Historically, we in the church haven’t done a great job in discussing homosexuality, and we’ve done an even worse job caring for those experiencing this. If we look humbly and open-mindedly at what the Bible says, then…
We see three ways we’ve gone wrong in the church when it comes to discussing homosexuality.
1. We’re wrong if we believe God doesn’t care about our sexuality.
He does care. The biblical depiction of sexuality hangs on much more than these passages, but the relevant passages directly addressing homosexuality are Genesis 19:1–11, Leviticus 18:22 and 20:13, Romans 1:26–27, 1 Timothy 1:10, and 1 Corinthians 6:9b–10: “Do not be deceived: Neither the sexually immoral nor idolaters nor adulterers nor men who have sex with men, nor thieves nor the greedy nor drunkards nor slanderers nor swindlers will inherit the kingdom of God” (NIV).
Possessing a desire innately just shows us that we have corrupt hearts and we need to be born again. The gospel message is not “Let the gay become straight” but “Let the dead—and that’s all of us—become alive.”
If someone says, “But I was born this way,” I don’t dispute that. But possessing a desire innately doesn’t make it right. Anger or ambition or certain sexual desires are not right simply because they come from deep within me.
Imagine I said to my wife, “After being married to the most beautiful woman I know for two decades, sweetheart, sometimes I still find myself attracted to other women. So the only conclusion I can come to is that I must have been born polygamous. I’m going to have to be true to myself and pursue relationships with other women.”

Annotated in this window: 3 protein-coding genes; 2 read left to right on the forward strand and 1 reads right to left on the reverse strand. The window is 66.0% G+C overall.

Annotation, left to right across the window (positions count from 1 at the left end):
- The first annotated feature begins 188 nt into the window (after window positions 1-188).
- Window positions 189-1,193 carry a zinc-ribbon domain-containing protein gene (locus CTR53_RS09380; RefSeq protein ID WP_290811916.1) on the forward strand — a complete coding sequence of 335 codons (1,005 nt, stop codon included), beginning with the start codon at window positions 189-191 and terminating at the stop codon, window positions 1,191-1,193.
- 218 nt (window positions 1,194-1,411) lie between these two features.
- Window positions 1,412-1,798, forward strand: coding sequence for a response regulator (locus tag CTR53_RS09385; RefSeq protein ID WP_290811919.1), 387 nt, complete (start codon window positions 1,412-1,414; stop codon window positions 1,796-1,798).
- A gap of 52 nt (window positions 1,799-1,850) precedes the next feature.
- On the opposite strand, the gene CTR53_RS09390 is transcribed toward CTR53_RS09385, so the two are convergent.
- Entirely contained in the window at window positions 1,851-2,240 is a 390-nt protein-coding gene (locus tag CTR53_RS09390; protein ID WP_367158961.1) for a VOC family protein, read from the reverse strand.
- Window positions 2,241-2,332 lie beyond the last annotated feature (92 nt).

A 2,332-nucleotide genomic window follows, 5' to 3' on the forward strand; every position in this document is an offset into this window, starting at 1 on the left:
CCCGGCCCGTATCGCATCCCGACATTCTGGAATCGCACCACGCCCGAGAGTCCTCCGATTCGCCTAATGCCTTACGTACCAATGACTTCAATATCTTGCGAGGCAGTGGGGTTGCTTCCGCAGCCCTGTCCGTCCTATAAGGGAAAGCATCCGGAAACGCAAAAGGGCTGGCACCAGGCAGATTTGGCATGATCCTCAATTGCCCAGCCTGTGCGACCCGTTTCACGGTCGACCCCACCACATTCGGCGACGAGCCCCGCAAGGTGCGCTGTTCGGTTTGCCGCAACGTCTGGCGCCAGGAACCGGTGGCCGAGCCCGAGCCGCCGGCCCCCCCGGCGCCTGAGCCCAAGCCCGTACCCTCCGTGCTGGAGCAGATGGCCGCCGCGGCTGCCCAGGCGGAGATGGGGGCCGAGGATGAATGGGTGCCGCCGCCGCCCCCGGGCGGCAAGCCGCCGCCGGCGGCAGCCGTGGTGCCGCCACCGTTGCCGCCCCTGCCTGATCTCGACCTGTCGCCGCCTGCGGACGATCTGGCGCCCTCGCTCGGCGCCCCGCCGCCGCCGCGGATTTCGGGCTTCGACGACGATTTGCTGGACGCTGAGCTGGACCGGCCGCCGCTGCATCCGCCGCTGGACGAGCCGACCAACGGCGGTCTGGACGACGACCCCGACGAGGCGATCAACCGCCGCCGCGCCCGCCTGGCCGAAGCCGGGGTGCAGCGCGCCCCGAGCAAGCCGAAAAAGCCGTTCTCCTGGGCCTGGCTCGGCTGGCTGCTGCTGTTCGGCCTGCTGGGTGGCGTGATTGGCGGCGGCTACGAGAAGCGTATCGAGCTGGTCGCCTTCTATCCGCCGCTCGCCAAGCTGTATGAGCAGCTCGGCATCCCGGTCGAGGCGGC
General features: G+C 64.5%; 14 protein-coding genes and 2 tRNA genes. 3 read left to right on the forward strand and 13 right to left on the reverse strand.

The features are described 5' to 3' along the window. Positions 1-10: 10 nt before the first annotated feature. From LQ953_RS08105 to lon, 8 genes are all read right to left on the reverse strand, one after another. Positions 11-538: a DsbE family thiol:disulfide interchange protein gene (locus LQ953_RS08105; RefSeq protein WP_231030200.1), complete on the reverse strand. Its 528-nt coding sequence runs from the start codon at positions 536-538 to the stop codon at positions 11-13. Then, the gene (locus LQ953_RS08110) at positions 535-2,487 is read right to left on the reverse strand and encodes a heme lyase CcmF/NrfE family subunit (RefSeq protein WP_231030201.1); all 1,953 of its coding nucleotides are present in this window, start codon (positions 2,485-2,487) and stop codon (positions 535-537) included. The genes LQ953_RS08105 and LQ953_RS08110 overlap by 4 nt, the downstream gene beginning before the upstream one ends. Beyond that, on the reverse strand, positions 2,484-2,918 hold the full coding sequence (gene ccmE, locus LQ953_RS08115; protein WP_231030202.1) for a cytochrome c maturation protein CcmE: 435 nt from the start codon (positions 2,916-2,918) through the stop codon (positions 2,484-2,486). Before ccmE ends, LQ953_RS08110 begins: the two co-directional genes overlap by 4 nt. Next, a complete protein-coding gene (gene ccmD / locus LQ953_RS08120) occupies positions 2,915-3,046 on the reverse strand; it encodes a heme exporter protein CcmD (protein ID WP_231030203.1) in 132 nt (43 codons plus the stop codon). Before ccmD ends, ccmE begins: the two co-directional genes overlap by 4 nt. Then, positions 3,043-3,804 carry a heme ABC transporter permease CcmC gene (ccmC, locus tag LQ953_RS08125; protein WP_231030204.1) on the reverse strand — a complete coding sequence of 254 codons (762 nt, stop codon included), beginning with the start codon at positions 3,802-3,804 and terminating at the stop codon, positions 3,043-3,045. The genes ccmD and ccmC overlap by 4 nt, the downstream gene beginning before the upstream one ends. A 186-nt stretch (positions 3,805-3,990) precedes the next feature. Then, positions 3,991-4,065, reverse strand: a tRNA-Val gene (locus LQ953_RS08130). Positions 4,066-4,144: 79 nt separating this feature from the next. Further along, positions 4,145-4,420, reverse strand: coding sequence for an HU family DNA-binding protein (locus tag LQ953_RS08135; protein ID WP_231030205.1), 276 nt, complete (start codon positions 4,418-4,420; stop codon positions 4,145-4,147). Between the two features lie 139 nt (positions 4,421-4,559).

Veronica would say, “I’m going to have to be true to myself and smack you upside the head with a 2×4.”
2. We’re wrong if we think same-sex behavior is a fundamentally different type of sin.
In Romans 1, Paul lists same-sex behavior as one corruption among many. We may not think of deceit, boasting, greed, or a rebellious attitude toward parents as equally depraved as same-sex behavior. But if you look at Paul’s list, they are.
In another one of his letters, Paul even talks about the pride that comes from religion and an obsession to be better than others as an example of this kind of idolatry, where we prioritize our desires over the Creator’s design (Galatians 4:8–9). Is that equally depraved in our book? It should be.
In fact, if we’re trying to pin down the most egregious sins in Scripture, there are quite a few other candidates that merit consideration.
Consider, for instance, materialism and pride. Scripture is crystal clear in its condemnation of these two sins, both of which are enormous issues for the American church today. Are we just as clear?
When Jesus met with those in sexual sin, he graciously invited them back to him. But when he met those who were religiously proud, his words were blistering in their confrontation.
My point is not to say same-sex behavior is not sinful. My point is that when discussing homosexuality, we often present it differently than the Bible does, as a sort of uber-sin in a categorically different realm. The worst sin—the core sin, the sin behind all the other sins—is something of which we are all guilty.